Bleeding gums is one of the signs of gum disease, a common oral health issue that affects nearly half of all adults. Also called periodontal disease, when left untreated, can worsen and affect the supporting bone beneath the gum-line. Indeed, gum disease is the leading cause of tooth loss.

What Causes Gum Disease?

A build-up of plaque on the teeth is the primary cause. Without good oral care practices, bacteria within plaque can cause an infection in the gums. The longer the plaque is allowed to build up the more potential for periodontal disease.

However, genetics can also play a part. If there is a family history of this oral health issue, then you could also be more likely to have the type of bacteria that causes the condition.

What Are the Symptoms?

When your gums are healthy, they are nice and firm. Periodontal disease has several symptoms, and these can develop as the condition worsens. The symptoms include:

  • bleeding gums
  • swollen gums
  • red or purple coloring to the gums
  • bad breath
  • bad taste in the mouth
  • gums starting to pull away from the teeth
  • pain when you chew
  • loose teeth

You should not wait for any pain or discomfort before seeking professional help. Many people will not experience pain, particularly in the early stages, when it is known as gingivitis. Once your gums swell or begin to bleed, you should consult with your doctor, as gum disease is treatable in the early stages.

Risk Factors

Since a primary cause is a build-up of plaque, poor oral care is a major contributing risk factor for the condition. If you lapse in how often you brush your teeth, floss, and visit your dentist for regular check-ups, you place yourself at an increased risk of a build-up of bacterial plaque that can cause infection.

As discussed, genetics is also a risk factor if you have a family history of the disease. Other health conditions are linked to this oral health issue too, including heart disease, diabetes and autoimmune diseases such as lupus and Crohn’s disease.

Lifestyle choices like smoking will also increase your risk. Smoking impacts the body’s immune system, making it harder for the body to counter any infection within the gums due to plaque. Smoking can also make it harder for the gums to heal.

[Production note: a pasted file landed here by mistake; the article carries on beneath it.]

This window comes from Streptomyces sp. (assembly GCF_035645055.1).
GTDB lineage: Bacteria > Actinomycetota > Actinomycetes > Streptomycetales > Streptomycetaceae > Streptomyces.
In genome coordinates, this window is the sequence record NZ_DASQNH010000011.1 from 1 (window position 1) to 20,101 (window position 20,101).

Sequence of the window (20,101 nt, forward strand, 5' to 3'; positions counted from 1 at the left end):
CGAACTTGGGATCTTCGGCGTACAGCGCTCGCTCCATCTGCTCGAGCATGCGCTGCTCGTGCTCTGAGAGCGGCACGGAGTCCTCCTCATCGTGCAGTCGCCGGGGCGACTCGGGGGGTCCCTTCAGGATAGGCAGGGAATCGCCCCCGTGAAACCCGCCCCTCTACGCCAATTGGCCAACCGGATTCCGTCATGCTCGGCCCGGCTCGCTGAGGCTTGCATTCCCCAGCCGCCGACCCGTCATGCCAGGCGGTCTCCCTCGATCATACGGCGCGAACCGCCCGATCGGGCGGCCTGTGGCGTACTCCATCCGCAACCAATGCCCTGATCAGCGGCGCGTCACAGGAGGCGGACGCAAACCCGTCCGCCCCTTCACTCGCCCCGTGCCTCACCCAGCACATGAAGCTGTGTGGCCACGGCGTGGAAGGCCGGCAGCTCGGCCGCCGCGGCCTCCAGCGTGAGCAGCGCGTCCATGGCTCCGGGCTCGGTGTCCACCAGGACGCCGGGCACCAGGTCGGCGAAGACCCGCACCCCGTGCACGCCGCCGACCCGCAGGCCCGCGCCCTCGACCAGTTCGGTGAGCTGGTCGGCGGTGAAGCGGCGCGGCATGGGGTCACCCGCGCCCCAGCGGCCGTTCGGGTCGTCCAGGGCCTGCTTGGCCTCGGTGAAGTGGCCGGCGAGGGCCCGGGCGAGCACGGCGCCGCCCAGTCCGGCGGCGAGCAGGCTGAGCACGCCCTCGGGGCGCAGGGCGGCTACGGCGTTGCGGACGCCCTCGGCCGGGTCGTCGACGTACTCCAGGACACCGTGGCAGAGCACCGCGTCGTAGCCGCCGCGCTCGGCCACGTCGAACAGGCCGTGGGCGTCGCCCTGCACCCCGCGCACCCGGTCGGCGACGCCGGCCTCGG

Stress is another risk factor as it can also weaken your immune system’s ability to ward off infection.

Ways To Reduce Your Risk Of Gum Disease

Gum disease can be prevented for the most part since one of the leading causes is poor oral hygiene. Ways to reduce your risk include:

  • brushing your teeth at least twice daily
  • flossing daily
  • rinsing your mouth with an antibacterial mouthwash
  • regular appointments with your dentist
  • quitting smoking

How often you visit your dentist for a regular check-up can vary from person to person. Your dentist will advise you how often you should see them. In the case of someone genetically disposed to periodontal disease, their dentist will likely recommend more regular visits to help remove accumulated plaque more often.

How Periodontal Disease Progresses

Periodontal disease can be a slow-burner, the infection gradually damaging the gum tissue before affecting the supporting bone. There are four main stages of the disease.

1. Gingivitis

This is the early stage of the disease and is treatable. Your gums may swell and redden in color. When you brush your teeth, they may also bleed. Although you are unlikely to have any pain, the symptoms should not be ignored as this is the stage when the condition can be treated and reversed rather than just managed.

2. Mild stage

Your gums start to recede from the teeth as the bacteria has now reached beneath the gum line. The pockets formed by this recession of the gums can play host to more bacteria.

3. Moderate stage

The bacteria start to impact the supporting bone. The ligaments and tissue around the bone are worn down and you may start to experience pain. Bad breath is another symptom at this stage.

4. Advanced stage

Left untreated, you continue to lose more bone density. At this advanced stage of periodontitis you can experience tooth loss. Once you reach this point of bone loss the condition can not be reversed, only managed.

Treatment Options

Your dentist will assess for gum disease, and if present, the severity of the condition. Early intervention makes treating the condition simpler and reversible. However, once you lose the structures supporting the teeth, it is about management rather than cure.

The following are four possible treatments for the various stages of periodontal disease.

Improved oral care regime – while still at the early stages of gingivitis, improving your oral care regime, including twice daily brushing, daily flossing and regular dental appointments, can be enough to remove the plaque and bacteria before it has the chance to progress further.

Scaling and root planing – this is a deeper clean often performed by a dental hygienist. It removes plaque from areas where a toothbrush may not reach and is a good solution for mild periodontitis.

Pocket reduction surgery – used in cases of moderate to advanced periodontal disease to remove plaque that has penetrated well beneath the gums.

Grafts – bone or gum tissue grafts can be used to replace bone or tissue lost to the disease

Further treatments such as one using a laser that targets the diseased gum tissue may also be discussed with your dentist. However, the treatment recommended will depend on the severity and progress of the disease.

If you experience bleeding gums when brushing your teeth, it could be a sign of early gum disease. Consult with your dentist as soon as you are able, as the condition can be reversed at an early stage.